Rice Farming : An Endangered Occupation in the Cities


Believe it or not, Taipei, the capital city of Taiwan was once an area where people commuted by boats across the lands packed with rice fields. Many historians have traced evidence of rice farming in the area back to as far as 5000 BC. According to the Ministry of Economic Affairs, R.O.C, farming has long been the backbone of the economy in Taiwan. Back then, Taipei was known as one of Taiwan’s major rice producers. Today, however, there is only one remaining rice farm in the city.

Remaining Pure Land in Metropolis

Located in the north of Taipei, Eight Immortals and Six Generations Garden(八仙六代園) owned by Wang, Xuan-zhi (王宣智) has survived six generations. Wang explained that agriculture used to be an essential part of Taipei’s culture, but urbanization has made people forget this connection, leading to a decrease in demand for rice farming as an occupation.

Wang, Xuan-zhi grew up by the ocean in Keelung, northeastern Taiwan, and had never seen a rice farm until he took over his father-in-law’s farm. His desire for a slow-paced lifestyle and more family time led him to take the challenge to create “a sense of paradise in the midst of the city.”

Throughout his eight years of being a farmer, Wang found that there are many amenities of living near the city. He explained about how being close to his consumers has helped his business in different ways, mainly in efficiently transporting the goods. The location of his rice farm has also allowed many children from the city to have the opportunity to enjoy a day trip, immersing in a rice farming experience without having to exhaustively travel outside Taipei City.

On the other hand, Wang, Xuan-zhi indicated that since most of the city resources are utilized in the business and service industries instead of the agriculture industry, Taipei is no longer an agricultural district. Thus, farming in Taipei has its challenges, such as the city’s complicated land regulations. The land Wang used for his seven rice fields was once agricultural land, but it is now designated as a reserved area for public facilities. Worrying that his farmland will be expropriated by the government at any time, Wang has no sense of security. Moreover, the public’s lack of knowledge about rice being grown in Taipei threatens the credibility of Wang’s brand. Some customers even question and doubt the authenticity of his product.  “Once I tried to sell 50-60 bags of rice and after two days, I returned with 50-60 bags. It was such a brutal reality,” Wang sighed.

Wang, Xuan-zhi walking through Eight Immortals and Six Generations Garden, the only remaining rice farm in Taipei which he wholeheartedly devoted himself to. Photo/SHAVELA VALENSKA

Organic vs Conventional Rice Farming

While undergoing the trials and tribulations of rice farming, Wang, Xuan-zhi has observed the society’s growing trend toward health consciousness. Therefore, he took the opportunity to dedicate one of his seven fields to organic rice farming. Initially, there was resistance from his father-in-law, but Wang persisted and the change proved to be a turning point for the farm. Wang explained that through conventional farming alone, Eight Immortals and Six Generations Garden is unable to compete with larger farms in southern Taiwan. However, as the price of organic rice is higher than non-organic rice, organic farming method has allowed Wang to make greater profit with the same amount of rice planted in one field.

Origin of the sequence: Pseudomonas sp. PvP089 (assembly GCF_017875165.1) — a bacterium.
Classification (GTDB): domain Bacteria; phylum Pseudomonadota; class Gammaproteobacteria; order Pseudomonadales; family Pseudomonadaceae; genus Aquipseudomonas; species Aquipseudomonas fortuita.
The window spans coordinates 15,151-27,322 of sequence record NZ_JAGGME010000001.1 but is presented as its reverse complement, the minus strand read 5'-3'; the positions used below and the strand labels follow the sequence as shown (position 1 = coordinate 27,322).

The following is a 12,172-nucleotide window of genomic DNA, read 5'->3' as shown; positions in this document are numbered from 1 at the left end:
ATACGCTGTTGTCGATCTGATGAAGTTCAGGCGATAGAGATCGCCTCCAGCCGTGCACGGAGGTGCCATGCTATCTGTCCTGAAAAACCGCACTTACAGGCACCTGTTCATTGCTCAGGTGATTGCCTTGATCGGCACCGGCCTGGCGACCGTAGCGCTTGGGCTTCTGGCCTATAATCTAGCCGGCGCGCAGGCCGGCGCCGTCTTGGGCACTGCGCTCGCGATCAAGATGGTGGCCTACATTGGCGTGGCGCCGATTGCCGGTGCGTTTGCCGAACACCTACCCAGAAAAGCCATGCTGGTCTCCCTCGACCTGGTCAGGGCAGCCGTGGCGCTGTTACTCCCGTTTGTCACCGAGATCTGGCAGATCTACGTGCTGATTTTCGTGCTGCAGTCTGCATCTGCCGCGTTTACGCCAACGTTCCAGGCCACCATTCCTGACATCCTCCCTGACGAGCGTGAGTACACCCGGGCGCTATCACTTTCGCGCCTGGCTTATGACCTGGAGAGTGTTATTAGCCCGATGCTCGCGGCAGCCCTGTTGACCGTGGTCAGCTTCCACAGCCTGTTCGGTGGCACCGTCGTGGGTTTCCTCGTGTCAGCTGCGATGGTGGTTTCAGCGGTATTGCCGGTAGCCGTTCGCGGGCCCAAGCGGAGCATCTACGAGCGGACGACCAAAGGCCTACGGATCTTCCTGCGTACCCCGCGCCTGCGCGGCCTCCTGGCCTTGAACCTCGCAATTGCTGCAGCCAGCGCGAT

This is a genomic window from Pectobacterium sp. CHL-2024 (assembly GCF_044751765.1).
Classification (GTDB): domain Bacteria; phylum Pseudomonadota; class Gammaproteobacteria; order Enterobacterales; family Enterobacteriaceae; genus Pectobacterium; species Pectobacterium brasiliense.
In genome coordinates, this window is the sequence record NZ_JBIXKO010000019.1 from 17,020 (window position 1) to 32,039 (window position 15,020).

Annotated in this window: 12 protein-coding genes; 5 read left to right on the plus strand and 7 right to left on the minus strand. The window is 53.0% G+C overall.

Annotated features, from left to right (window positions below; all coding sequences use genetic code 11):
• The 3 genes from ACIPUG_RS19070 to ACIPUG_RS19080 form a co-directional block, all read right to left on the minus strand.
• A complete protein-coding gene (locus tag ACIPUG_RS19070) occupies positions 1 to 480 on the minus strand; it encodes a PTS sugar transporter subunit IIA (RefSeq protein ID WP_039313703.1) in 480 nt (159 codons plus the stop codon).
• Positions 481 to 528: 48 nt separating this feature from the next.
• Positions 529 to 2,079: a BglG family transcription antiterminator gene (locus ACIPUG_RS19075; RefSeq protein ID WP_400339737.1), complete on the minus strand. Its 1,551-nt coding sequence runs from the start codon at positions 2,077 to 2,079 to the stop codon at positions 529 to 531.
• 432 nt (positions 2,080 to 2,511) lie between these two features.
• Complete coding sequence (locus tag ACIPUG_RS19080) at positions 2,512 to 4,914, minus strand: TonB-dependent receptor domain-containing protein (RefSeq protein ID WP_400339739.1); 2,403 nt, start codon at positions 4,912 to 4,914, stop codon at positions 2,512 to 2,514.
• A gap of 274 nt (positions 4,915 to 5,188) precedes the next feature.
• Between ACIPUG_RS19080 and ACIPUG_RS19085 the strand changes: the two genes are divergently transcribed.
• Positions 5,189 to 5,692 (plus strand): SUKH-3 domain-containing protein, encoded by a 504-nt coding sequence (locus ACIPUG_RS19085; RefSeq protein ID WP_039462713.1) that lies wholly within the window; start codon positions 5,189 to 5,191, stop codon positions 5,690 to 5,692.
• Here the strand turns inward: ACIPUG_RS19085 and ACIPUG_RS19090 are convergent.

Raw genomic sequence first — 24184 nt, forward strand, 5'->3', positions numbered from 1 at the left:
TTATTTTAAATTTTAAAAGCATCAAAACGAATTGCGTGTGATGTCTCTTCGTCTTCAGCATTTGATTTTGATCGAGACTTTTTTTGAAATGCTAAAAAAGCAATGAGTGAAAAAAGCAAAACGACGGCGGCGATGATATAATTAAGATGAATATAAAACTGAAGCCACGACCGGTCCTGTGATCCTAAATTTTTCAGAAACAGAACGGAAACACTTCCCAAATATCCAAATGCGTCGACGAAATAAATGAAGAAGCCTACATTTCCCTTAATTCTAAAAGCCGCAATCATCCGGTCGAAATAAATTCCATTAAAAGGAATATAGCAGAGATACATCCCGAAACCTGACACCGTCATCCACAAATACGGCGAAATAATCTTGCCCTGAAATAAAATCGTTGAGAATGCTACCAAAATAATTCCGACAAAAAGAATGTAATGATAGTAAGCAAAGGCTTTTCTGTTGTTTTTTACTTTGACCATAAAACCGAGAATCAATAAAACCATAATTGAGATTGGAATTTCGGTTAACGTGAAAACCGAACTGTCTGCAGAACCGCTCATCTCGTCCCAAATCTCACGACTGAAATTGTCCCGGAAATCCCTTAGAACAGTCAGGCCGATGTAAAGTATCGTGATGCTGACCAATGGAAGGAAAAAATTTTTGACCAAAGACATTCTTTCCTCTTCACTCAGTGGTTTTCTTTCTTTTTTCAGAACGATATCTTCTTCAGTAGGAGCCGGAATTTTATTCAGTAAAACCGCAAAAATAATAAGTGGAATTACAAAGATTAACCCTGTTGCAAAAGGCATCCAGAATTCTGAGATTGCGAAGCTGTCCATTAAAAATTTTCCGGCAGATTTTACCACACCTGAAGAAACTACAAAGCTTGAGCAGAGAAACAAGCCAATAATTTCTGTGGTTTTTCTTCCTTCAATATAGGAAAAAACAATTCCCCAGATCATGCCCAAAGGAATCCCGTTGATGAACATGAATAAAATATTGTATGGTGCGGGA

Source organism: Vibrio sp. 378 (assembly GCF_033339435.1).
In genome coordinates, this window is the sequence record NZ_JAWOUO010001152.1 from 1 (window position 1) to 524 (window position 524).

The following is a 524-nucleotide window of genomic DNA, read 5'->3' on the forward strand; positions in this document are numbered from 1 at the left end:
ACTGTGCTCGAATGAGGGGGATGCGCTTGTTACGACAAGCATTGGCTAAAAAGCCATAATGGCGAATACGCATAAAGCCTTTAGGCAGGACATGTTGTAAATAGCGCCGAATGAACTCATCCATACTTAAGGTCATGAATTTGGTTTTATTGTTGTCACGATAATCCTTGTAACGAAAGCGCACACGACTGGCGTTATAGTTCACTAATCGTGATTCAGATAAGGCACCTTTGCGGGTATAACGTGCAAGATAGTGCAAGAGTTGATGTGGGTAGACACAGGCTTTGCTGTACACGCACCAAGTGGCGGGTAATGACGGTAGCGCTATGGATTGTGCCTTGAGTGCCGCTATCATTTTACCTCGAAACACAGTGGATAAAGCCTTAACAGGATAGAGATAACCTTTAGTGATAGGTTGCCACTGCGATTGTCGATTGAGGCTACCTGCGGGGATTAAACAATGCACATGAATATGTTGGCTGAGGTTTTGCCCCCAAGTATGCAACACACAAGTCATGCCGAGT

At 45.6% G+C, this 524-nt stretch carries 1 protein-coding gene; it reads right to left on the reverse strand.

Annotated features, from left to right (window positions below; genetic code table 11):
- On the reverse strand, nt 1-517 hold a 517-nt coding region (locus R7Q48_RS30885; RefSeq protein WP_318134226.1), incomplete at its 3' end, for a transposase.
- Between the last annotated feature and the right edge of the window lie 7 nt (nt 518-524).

Although Wang, Xuan-zhi is gaining profit from organic farming methods, it has never been a simple task. Organic farming methods and conventional farming methods both entail similar procedures: transplanting seedling, fertilizing, weeding and harvesting. According to the Food and Agriculture Organizations of the United Nations, the only difference between the two methods is that organic farming uses no synthetic fertilizer or pesticides. It creates a healthier ecosystem, resulting in rice that is more nutrient-dense. Wang claimed that organic rice tastes better than conventional rice, as it has a unique nutty, buttery and a slight sweet taste with a chewy texture. Moreover, organic farming methods produce more aesthetically pleasing greener rice paddies, as the use of pesticide and synthetic fertilizer would often cause the rice paddies to turn yellowish. On the other hand, one of the prime functions of pesticides and synthetic fertilizer is weed control. Rice weeds tend to grow tall and dense, blocking out sunlight from reaching the rice. Thus, a continuous and laborious process of weeding is required to maintain a healthy organic rice field. When asked if the use of machines helps in making this weeding process easier, Wang replied that although machines help reduce labor, they are not perfect and are still unable to fully replace manpower. Although organic farming has its challenges, Wang hoped that he had the manpower to implement this method in his other six rice fields.

Rice weeding machine is a helpful tool for farmers to reduce labor. Photo/SHAVELA VALENSKA

Wang, Xuan-zhi defended conventional farming methods by saying, “The use of pesticides is not a crime.” Pesticides were first introduced during the green revolution to increase food production in order to meet the demand of the society. The safety of pesticides depends on the level of exposure. Wang compared pesticides to medicine by saying that when people feel ill, they usually opt to consume medicine made of chemicals, but in fact it will only be harmful if the medicine is consumed in large quantities. Wang acknowledged that the problem with pesticides lies in their method of usage. As a matter of fact, 99% of the farmers in Taiwan do not major in agriculture and Wang, a history graduate, is no exception. Therefore, learning from farmers of previous generations is the typical method wherein instructions for the use of pesticides are often according to the rule of thumb, resulting in the misuse of pesticides. Fortunately, with the rise of farmer associations which offer farming courses, farmers nowadays can implement safer ways of using pesticides. “Experience is important, so are new approaches to pesticide usage,” said Wang who travels to other cities to take organic farming method classes once a month.